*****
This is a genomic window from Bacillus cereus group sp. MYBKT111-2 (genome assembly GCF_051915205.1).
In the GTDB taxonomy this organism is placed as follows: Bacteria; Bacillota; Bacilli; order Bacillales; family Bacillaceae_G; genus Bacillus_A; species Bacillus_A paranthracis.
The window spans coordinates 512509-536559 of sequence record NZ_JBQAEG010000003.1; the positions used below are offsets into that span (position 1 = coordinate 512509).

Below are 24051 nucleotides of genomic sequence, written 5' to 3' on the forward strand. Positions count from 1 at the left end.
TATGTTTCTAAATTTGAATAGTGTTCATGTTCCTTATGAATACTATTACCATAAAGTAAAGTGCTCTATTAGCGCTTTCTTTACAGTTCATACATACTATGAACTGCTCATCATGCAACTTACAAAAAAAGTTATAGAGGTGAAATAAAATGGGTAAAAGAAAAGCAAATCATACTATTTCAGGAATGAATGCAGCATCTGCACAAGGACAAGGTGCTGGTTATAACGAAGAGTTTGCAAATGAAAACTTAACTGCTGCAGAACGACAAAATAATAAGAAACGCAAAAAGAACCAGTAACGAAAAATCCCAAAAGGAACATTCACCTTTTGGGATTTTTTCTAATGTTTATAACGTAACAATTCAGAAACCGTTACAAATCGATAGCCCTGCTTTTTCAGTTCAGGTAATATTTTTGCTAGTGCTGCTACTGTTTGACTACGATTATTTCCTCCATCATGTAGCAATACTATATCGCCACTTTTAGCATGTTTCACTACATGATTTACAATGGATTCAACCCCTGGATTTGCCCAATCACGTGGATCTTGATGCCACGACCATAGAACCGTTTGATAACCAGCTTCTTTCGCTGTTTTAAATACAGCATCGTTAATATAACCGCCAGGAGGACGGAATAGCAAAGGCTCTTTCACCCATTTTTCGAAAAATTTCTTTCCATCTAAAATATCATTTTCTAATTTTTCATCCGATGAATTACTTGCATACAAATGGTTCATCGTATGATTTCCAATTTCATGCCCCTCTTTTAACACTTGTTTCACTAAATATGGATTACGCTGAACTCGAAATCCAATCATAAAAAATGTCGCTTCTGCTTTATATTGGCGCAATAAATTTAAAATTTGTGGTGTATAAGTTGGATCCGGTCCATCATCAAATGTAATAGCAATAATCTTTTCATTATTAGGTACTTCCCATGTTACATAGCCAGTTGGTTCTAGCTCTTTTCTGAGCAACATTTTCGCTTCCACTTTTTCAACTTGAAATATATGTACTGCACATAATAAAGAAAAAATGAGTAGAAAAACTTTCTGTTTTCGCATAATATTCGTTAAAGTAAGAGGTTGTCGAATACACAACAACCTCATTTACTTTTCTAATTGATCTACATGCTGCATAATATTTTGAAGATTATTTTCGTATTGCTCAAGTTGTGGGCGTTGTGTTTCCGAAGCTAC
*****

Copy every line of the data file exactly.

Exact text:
This is a genomic window from Bacillus cereus group sp. MYBKT111-2 (genome assembly GCF_051915205.1).
In the GTDB taxonomy this organism is placed as follows: Bacteria; Bacillota; Bacilli; order Bacillales; family Bacillaceae_G; genus Bacillus_A; species Bacillus_A paranthracis.
The window spans coordinates 512509-536559 of sequence record NZ_JBQAEG010000003.1; the positions used below are offsets into that span (position 1 = coordinate 512509).

Below are 24051 nucleotides of genomic sequence, written 5' to 3' on the forward strand. Positions count from 1 at the left end.
TATGTTTCTAAATTTGAATAGTGTTCATGTTCCTTATGAATACTATTACCATAAAGTAAAGTGCTCTATTAGCGCTTTCTTTACAGTTCATACATACTATGAACTGCTCATCATGCAACTTACAAAAAAAGTTATAGAGGTGAAATAAAATGGGTAAAAGAAAAGCAAATCATACTATTTCAGGAATGAATGCAGCATCTGCACAAGGACAAGGTGCTGGTTATAACGAAGAGTTTGCAAATGAAAACTTAACTGCTGCAGAACGACAAAATAATAAGAAACGCAAAAAGAACCAGTAACGAAAAATCCCAAAAGGAACATTCACCTTTTGGGATTTTTTCTAATGTTTATAACGTAACAATTCAGAAACCGTTACAAATCGATAGCCCTGCTTTTTCAGTTCAGGTAATATTTTTGCTAGTGCTGCTACTGTTTGACTACGATTATTTCCTCCATCATGTAGCAATACTATATCGCCACTTTTAGCATGTTTCACTACATGATTTACAATGGATTCAACCCCTGGATTTGCCCAATCACGTGGATCTTGATGCCACGACCATAGAACCGTTTGATAACCAGCTTCTTTCGCTGTTTTAAATACAGCATCGTTAATATAACCGCCAGGAGGACGGAATAGCAAAGGCTCTTTCACCCATTTTTCGAAAAATTTCTTTCCATCTAAAATATCATTTTCTAATTTTTCATCCGATGAATTACTTGCATACAAATGGTTCATCGTATGATTTCCAATTTCATGCCCCTCTTTTAACACTTGTTTCACTAAATATGGATTACGCTGAACTCGAAATCCAATCATAAAAAATGTCGCTTCTGCTTTATATTGGCGCAATAAATTTAAAATTTGTGGTGTATAAGTTGGATCCGGTCCATCATCAAATGTAATAGCAATAATCTTTTCATTATTAGGTACTTCCCATGTTACATAGCCAGTTGGTTCTAGCTCTTTTCTGAGCAACATTTTCGCTTCCACTTTTTCAACTTGAAATATATGTACTGCACATAATAAAGAAAAAATGAGTAGAAAAACTTTCTGTTTTCGCATAATATTCGTTAAAGTAAGAGGTTGTCGAATACACAACAACCTCATTTACTTTTCTAATTGATCTACATGCTGCATAATATTTTGAAGATTATTTTCGTATTGCTCAAGTTGTGGGCGTTGTGTTTCCGAAGCTAC